“This idea of community is what has helped us be successful,” he says when we turn the conversation to the folks, both locally in Alabama and on a broader scale, tied to the brand. “Making friends and pulling those like-minded people — whether chefs, musicians or artists — into a community, is an opportunity to support each other. This is how we have grown — through word of mouth. And that has given us a very loyal clientele,” Billy explains.
This wide-spread community gathers in the home of the iconic FAME Studios and birthplace of music greats in Florence, Alabama, each August. The event marks the end of summer and turns the town into a hubbub of downhome enjoyment, with creativity on full display. The three days filled with music, fashion, food and art are a natural extension of the brand, and it isn’t hard to wrangle folks into coming.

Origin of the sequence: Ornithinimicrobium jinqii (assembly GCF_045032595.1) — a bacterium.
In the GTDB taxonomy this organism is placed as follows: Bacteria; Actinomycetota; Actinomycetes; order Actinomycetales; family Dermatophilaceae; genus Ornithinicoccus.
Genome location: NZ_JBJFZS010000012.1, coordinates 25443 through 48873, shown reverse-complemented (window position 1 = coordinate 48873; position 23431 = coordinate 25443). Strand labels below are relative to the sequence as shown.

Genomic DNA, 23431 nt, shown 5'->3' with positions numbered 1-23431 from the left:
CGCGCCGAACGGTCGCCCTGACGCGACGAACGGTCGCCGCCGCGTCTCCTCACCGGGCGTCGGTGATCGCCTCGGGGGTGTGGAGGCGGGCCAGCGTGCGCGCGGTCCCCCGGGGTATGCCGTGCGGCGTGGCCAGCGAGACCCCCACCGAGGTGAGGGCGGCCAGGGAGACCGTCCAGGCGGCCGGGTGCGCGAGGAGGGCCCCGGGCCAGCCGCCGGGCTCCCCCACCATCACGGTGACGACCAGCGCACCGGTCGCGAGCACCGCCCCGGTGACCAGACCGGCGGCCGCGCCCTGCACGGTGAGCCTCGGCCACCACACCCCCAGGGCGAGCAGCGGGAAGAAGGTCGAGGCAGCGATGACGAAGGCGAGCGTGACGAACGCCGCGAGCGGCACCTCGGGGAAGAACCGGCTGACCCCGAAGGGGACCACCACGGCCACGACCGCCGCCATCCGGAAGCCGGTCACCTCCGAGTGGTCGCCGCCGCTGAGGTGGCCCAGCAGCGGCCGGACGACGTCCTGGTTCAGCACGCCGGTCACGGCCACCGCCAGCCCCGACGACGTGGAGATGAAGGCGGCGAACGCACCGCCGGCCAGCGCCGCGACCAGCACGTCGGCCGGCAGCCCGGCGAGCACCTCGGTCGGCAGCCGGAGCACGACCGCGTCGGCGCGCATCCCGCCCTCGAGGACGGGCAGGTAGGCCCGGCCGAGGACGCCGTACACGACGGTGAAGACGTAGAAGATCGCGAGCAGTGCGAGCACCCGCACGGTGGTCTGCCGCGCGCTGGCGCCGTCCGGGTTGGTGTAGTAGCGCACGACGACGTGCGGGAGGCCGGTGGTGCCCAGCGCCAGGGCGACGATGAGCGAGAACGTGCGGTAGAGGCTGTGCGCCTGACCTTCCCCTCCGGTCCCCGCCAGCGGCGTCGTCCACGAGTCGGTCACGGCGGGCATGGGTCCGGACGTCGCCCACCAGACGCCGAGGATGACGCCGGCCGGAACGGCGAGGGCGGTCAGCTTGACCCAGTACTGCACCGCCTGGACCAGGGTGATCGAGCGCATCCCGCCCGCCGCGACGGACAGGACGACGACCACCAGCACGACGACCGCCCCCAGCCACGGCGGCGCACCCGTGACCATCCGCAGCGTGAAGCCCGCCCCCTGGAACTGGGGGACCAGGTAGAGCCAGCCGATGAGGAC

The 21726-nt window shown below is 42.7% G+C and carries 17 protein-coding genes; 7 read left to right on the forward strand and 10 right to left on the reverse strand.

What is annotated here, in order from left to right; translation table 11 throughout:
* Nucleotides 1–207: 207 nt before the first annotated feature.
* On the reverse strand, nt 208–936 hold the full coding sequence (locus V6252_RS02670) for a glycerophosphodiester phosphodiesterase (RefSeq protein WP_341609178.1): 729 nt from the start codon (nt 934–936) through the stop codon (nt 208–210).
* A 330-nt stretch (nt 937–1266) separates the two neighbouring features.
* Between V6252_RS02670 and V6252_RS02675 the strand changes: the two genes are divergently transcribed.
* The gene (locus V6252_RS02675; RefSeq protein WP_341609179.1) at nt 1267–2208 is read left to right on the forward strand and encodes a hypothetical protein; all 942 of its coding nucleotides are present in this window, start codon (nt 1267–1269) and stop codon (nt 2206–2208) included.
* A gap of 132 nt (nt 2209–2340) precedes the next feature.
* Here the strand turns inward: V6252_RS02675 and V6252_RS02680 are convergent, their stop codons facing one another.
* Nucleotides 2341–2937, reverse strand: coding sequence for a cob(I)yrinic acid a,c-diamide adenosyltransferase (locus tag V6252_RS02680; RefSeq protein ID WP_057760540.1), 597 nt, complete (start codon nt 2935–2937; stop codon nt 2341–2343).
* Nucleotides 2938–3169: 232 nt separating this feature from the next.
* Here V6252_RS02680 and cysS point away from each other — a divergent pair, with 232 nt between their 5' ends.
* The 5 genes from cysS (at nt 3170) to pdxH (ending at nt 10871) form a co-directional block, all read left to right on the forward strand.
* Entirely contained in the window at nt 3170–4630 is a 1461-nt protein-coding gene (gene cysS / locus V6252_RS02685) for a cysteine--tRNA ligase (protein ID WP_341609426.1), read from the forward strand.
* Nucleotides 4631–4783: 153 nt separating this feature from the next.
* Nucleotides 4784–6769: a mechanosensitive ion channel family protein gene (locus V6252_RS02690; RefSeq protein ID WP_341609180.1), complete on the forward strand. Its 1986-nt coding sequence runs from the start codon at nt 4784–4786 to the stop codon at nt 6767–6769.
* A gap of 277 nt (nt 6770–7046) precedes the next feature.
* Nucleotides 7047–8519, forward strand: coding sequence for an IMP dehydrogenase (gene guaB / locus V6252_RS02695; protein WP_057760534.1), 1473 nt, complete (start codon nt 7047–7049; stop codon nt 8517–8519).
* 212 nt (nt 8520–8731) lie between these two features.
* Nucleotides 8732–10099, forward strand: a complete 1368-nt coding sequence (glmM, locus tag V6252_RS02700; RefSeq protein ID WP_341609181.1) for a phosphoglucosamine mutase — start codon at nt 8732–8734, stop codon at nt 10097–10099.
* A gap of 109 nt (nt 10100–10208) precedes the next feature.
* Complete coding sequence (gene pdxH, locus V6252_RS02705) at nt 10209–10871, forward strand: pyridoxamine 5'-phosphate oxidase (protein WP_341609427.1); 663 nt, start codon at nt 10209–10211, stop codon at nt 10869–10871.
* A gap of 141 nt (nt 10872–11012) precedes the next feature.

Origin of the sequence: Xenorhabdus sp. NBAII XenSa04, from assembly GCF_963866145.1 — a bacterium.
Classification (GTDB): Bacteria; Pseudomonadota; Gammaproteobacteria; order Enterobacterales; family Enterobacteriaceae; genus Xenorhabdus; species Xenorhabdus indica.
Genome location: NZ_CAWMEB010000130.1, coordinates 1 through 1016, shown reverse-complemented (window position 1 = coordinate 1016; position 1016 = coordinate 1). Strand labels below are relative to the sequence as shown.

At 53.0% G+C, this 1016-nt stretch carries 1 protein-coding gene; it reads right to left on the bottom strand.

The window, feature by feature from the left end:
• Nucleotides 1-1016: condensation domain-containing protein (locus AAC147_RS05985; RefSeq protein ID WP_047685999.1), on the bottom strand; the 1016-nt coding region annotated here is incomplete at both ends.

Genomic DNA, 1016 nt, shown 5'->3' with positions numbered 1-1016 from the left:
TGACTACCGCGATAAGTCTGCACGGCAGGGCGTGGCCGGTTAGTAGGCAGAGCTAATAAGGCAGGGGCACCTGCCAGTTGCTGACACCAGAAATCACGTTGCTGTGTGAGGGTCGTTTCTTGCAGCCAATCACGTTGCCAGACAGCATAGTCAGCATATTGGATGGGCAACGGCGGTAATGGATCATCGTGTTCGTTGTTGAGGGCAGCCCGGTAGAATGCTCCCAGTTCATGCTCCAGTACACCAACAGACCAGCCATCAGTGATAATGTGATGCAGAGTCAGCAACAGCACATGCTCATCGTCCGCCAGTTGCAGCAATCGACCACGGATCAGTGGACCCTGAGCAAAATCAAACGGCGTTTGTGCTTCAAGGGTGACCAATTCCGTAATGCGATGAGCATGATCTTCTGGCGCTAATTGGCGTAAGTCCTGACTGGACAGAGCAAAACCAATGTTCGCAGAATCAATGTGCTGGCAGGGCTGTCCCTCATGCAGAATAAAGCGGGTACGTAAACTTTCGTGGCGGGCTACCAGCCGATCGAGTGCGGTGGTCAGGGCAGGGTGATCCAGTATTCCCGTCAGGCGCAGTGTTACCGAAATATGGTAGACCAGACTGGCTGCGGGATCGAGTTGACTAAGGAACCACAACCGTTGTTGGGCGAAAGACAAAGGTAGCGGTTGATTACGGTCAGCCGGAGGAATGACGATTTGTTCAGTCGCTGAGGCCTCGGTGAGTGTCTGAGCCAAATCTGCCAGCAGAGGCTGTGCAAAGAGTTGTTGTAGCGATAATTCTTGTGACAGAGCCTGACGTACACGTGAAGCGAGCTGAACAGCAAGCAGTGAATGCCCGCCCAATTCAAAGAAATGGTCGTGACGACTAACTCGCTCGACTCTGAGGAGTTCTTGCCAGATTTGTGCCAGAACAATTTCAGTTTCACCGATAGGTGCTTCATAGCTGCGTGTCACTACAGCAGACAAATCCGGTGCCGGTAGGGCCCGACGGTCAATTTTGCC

Like any homegrown event, Shindig had modest beginnings. In its first year (2009), there was an intimate late-night performance by the Civil Wars, plenty of moonshine, music in the streets and an elegant dinner inside the home of Billy and Jeanne (a tradition that continued until the fourth year, when the crowd outgrew the space). Over time, friends of the designer, including Alabama Shakes, Jason Isbell, Margo Price, Kacey Musgraves, Frank Stitt, Sean Brock and Jack White, have made appearances.